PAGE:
The Guardian Already Has An In-House Tool for “Attention Analytics.” Do You?

orphanWhile Upworthy was busy writing their “down with the pageview” manifesto yesterday, it turns out that the Guardian’s been using attention analytics it since an in-house hack day, when web architect Graham Tackley and digital audience manager Chris Moran decided that they wanted to see real time data to help manage the SEO for The Guardian’s “400 pieces of content” a day, according to this piece by Ciara Byrne on Fast Company.

Here’s how it evolved from a took on one man’s desktop, to a newsroom-wide tool called Orphan, according to Byrne’s piece:

[Tackley] tailed the logs on to a couple of servers, pushed it to a messaging queue, and created a Scala Play Framework app to consume and display the data on a dashboard…Word got around and more and more Guardian employees started to use Tackley’s dashboard, now named Ophan. Tackley decided to upgrade it to capture the Guardian’s entire click stream, which generates between 15 million and 25 million events a day and store the data for seven days. This meant moving from his desktop to Amazon Web Services…A JavaScript hidden pixel on the website now records every event instead of retrieving it from the logs and places it in a message queue. Since there were now too many events to hold in-memory, an app called Serf takes the message queue, extracts what was needed, and inserts it into an ElasticSearch cluster. The dashboard asks the same questions of ElasticSearch, a real-time search and analytics engine, that it had previously posed to the in-memory event list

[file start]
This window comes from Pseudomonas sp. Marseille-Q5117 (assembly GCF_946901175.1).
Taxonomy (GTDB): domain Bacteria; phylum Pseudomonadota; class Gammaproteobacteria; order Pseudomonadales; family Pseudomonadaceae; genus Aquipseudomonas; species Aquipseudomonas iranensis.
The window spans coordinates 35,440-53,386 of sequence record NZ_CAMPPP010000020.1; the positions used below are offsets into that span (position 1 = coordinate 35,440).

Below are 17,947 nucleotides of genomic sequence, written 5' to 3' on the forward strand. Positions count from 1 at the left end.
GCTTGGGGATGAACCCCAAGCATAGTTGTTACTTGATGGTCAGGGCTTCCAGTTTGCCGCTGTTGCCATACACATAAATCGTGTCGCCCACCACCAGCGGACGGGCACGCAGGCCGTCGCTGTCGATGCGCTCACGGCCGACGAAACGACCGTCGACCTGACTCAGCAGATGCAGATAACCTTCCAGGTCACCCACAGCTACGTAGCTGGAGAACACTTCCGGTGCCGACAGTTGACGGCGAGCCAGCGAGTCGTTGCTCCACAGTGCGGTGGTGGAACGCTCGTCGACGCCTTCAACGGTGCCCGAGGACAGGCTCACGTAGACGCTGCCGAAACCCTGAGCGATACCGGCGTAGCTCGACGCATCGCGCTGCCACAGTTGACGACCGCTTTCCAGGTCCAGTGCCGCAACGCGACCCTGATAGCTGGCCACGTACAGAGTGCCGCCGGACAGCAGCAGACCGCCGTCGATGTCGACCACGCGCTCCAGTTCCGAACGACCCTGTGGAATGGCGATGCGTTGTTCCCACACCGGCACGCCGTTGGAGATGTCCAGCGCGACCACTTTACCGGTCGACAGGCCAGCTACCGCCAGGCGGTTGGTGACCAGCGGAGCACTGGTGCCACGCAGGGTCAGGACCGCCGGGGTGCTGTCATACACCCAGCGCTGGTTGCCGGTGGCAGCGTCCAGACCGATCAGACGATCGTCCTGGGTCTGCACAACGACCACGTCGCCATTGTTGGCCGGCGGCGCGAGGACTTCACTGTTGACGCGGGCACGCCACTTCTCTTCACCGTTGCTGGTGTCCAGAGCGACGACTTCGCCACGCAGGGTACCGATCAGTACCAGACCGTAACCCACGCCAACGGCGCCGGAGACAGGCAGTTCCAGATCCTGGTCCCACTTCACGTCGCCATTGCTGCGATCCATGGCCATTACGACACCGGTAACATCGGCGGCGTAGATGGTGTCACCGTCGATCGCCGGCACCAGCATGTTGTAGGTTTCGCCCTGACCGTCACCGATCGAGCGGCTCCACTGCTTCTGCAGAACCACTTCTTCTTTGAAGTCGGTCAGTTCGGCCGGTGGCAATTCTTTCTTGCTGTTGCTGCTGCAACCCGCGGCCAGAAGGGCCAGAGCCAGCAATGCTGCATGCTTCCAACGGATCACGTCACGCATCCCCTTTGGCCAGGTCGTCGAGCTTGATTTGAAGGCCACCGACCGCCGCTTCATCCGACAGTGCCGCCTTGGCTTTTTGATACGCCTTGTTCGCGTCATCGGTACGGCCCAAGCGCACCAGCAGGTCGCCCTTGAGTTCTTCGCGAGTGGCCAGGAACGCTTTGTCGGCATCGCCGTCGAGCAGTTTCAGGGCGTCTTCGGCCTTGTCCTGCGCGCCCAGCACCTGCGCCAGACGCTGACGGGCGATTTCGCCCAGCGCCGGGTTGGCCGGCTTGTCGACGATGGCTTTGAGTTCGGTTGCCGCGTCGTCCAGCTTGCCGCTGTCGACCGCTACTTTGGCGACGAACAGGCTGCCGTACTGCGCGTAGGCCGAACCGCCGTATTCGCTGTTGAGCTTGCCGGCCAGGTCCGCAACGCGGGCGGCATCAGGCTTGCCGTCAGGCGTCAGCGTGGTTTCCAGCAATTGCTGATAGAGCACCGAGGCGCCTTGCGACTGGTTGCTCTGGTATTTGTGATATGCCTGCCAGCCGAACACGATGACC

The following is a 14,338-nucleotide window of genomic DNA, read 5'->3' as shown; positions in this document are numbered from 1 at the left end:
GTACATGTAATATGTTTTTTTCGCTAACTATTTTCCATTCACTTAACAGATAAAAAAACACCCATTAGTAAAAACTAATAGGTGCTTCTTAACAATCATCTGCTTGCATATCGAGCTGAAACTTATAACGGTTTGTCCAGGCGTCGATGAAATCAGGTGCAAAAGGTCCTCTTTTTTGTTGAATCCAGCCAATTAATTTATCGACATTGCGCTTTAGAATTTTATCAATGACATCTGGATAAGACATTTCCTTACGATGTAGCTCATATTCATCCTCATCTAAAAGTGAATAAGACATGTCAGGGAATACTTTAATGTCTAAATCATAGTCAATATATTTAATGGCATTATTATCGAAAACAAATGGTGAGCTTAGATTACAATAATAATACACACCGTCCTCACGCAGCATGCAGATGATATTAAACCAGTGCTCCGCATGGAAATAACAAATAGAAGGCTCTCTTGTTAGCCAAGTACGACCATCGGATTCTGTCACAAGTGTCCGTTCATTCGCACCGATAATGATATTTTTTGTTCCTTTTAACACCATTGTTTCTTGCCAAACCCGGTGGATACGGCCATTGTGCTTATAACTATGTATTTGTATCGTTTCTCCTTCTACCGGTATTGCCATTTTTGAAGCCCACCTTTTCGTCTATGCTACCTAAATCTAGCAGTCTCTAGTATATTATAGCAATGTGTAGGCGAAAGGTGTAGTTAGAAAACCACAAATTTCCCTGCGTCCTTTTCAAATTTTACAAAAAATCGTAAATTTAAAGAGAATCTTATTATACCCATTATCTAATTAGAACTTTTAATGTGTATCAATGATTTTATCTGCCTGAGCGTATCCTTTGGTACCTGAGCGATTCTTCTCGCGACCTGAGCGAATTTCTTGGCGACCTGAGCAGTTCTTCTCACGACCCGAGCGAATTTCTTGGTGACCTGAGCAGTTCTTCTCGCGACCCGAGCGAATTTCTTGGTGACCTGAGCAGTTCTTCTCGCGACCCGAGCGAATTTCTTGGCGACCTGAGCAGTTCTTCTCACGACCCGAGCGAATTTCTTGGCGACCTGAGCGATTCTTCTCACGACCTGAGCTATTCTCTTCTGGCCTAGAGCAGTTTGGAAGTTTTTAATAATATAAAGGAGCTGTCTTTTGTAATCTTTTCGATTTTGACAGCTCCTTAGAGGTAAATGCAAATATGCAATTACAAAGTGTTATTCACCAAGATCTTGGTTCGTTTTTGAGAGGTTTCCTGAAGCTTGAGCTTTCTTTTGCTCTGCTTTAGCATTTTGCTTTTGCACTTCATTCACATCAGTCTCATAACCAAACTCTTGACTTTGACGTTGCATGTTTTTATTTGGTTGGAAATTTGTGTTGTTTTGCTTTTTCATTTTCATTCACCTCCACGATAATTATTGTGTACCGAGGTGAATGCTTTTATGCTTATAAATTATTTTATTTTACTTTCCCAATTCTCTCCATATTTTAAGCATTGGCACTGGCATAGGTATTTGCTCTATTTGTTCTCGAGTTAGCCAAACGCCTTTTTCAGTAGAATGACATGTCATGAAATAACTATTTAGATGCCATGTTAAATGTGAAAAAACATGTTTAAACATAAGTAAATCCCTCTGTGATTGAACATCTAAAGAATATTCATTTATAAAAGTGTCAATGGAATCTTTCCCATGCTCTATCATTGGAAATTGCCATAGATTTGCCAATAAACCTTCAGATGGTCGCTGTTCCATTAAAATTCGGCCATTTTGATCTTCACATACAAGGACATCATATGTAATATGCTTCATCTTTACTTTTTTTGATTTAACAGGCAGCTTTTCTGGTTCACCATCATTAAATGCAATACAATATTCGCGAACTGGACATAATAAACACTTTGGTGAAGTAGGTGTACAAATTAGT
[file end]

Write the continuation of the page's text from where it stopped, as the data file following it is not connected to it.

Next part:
There are a few lessons to be gleaned from this:

1) Use your resources. And make sure they’re communicating with each other. Here, an in-house hack day gave an editor and a developer a chance to talk about problems and work towards a tailored solution. Even newsrooms with limited financial resources could put heads together to solve problems

2) Real-time attention data will change how you work. It sort of fits into the “everything is live, all the time idea” from the ‘unbolted newsroom’ we wrote about last week: by giving the journalists and social media editors themselves access to live data — the Guardian’s works with a time lapse of less than five seconds — they can tweak not just their headlines and tweets to get more people to click on stories, but they gain real insight into what people want, when they want it, and where. That lets them tweak their workflow.

3) It also does really help for tweaking headlines and promo tweets. Which is good news for newsrooms still finding their digital selves. Says Tackley in the FastCo piece:

Most of that is applying the subbing rules you use in a traditional print product. Pick out the key line. Pick out the key quote. There’s a number of journalists who run their own Twitter accounts who have actually started seeing the style of tweet that works for their content.

4) Lastly, there’s hope. One thing the Guardian is finding is that their serious journalism actually does very well on social media sites. So, it’s not all Buzzfeed lists and Upworthy videos that work on the web. Tackley again:

People traditionally think that the only thing that does well on Facebook is ‘top 10 cats.’ Actually our serious journalism does really well as well. People are realizing that looking at what people read is not evil. It shouldn’t be the only thing you chase and it’s merely one input into the editorial process but it’s not necessarily a negative thing.

Has your newsroom thought of using attention analytics? Do you guys have an in-house hack day on the calendar?